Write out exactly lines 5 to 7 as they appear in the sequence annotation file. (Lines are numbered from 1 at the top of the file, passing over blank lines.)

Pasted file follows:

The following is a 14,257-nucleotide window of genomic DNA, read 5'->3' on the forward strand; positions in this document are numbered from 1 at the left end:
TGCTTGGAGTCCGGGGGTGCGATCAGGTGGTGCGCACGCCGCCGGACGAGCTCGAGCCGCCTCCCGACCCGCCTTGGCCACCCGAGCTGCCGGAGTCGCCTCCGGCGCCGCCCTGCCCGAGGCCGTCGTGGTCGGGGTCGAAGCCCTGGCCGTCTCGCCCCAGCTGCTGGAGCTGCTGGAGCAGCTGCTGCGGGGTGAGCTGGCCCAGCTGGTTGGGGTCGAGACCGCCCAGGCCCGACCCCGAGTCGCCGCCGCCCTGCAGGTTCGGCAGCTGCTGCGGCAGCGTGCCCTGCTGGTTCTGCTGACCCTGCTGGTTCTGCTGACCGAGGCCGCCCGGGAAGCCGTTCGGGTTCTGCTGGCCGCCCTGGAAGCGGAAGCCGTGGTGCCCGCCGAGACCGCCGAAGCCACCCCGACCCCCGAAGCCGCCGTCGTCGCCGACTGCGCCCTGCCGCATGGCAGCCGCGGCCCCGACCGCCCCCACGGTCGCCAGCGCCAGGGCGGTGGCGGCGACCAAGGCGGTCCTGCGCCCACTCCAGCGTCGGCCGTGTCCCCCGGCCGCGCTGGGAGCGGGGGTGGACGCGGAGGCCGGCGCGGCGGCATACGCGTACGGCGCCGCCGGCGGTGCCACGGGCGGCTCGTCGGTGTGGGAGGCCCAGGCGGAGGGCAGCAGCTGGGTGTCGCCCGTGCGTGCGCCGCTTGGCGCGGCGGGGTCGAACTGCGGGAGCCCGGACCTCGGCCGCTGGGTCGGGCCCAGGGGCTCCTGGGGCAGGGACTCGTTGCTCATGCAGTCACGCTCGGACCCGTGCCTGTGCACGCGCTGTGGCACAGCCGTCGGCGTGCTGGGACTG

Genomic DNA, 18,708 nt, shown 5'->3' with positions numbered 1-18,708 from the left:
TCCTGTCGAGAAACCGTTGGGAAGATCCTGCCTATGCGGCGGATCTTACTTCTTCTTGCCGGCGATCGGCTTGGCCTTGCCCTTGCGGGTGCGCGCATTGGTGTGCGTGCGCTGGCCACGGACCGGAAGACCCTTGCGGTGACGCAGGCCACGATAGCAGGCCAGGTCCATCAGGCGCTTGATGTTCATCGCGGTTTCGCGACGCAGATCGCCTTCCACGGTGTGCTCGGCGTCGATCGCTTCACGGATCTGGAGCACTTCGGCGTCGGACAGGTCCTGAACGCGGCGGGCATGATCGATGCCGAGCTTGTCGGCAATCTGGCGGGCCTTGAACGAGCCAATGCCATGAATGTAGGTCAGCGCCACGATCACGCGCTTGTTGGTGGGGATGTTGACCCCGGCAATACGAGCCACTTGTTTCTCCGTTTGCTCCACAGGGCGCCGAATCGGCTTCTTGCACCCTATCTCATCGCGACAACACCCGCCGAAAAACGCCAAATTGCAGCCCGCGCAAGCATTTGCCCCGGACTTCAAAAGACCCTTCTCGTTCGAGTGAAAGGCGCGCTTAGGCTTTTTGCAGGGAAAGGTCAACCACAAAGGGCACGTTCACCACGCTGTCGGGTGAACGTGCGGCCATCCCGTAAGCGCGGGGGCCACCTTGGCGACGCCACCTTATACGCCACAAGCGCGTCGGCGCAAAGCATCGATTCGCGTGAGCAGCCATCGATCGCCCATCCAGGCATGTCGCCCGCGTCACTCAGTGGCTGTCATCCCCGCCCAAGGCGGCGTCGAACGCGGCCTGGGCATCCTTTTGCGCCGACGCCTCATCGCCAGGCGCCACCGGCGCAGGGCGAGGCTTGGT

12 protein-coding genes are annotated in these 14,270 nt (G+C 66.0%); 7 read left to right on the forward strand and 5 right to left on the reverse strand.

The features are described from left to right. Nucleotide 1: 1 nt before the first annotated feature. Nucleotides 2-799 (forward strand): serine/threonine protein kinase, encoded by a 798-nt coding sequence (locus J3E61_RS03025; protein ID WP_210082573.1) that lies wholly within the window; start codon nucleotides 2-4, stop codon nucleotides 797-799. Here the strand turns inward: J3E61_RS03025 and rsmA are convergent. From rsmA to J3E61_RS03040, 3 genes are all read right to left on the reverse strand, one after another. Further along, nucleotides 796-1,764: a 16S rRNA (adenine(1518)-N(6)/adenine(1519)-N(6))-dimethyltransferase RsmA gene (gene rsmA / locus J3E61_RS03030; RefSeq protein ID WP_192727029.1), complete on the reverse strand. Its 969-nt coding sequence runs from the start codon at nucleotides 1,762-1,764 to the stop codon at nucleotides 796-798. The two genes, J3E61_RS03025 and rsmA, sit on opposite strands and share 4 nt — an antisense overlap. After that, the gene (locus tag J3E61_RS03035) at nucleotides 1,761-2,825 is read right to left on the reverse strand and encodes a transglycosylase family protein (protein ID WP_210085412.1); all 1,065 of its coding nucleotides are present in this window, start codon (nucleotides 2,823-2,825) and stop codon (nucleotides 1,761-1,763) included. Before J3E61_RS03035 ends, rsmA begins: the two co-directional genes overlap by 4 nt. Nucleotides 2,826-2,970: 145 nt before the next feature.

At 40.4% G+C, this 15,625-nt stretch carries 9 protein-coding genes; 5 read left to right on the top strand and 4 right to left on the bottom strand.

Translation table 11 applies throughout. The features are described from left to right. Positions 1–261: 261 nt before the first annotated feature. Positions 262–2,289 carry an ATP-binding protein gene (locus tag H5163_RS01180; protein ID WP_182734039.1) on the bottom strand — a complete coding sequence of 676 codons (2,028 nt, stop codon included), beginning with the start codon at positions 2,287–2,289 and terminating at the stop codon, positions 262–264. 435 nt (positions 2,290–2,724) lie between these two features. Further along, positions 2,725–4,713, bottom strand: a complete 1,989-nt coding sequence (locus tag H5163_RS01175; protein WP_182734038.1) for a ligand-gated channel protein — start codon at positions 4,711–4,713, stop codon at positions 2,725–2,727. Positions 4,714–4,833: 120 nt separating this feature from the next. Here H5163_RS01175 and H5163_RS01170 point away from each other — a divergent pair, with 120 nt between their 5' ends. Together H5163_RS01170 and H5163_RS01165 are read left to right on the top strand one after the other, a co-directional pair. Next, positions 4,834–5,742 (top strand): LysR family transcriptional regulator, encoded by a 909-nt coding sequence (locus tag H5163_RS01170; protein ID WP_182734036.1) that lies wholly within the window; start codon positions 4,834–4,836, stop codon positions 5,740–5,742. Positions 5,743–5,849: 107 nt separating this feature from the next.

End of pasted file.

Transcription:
12 protein-coding genes are annotated in these 14,270 nt (G+C 66.0%); 7 read left to right on the forward strand and 5 right to left on the reverse strand.

The features are described from left to right. Nucleotide 1: 1 nt before the first annotated feature. Nucleotides 2-799 (forward strand): serine/threonine protein kinase, encoded by a 798-nt coding sequence (locus J3E61_RS03025; protein ID WP_210082573.1) that lies wholly within the window; start codon nucleotides 2-4, stop codon nucleotides 797-799. Here the strand turns inward: J3E61_RS03025 and rsmA are convergent. From rsmA to J3E61_RS03040, 3 genes are all read right to left on the reverse strand, one after another. Further along, nucleotides 796-1,764: a 16S rRNA (adenine(1518)-N(6)/adenine(1519)-N(6))-dimethyltransferase RsmA gene (gene rsmA / locus J3E61_RS03030; RefSeq protein ID WP_192727029.1), complete on the reverse strand. Its 969-nt coding sequence runs from the start codon at nucleotides 1,762-1,764 to the stop codon at nucleotides 796-798. The two genes, J3E61_RS03025 and rsmA, sit on opposite strands and share 4 nt — an antisense overlap. After that, the gene (locus tag J3E61_RS03035) at nucleotides 1,761-2,825 is read right to left on the reverse strand and encodes a transglycosylase family protein (protein ID WP_210085412.1); all 1,065 of its coding nucleotides are present in this window, start codon (nucleotides 2,823-2,825) and stop codon (nucleotides 1,761-1,763) included. Before J3E61_RS03035 ends, rsmA begins: the two co-directional genes overlap by 4 nt. Nucleotides 2,826-2,970: 145 nt before the next feature.

At 40.4% G+C, this 15,625-nt stretch carries 9 protein-coding genes; 5 read left to right on the top strand and 4 right to left on the bottom strand.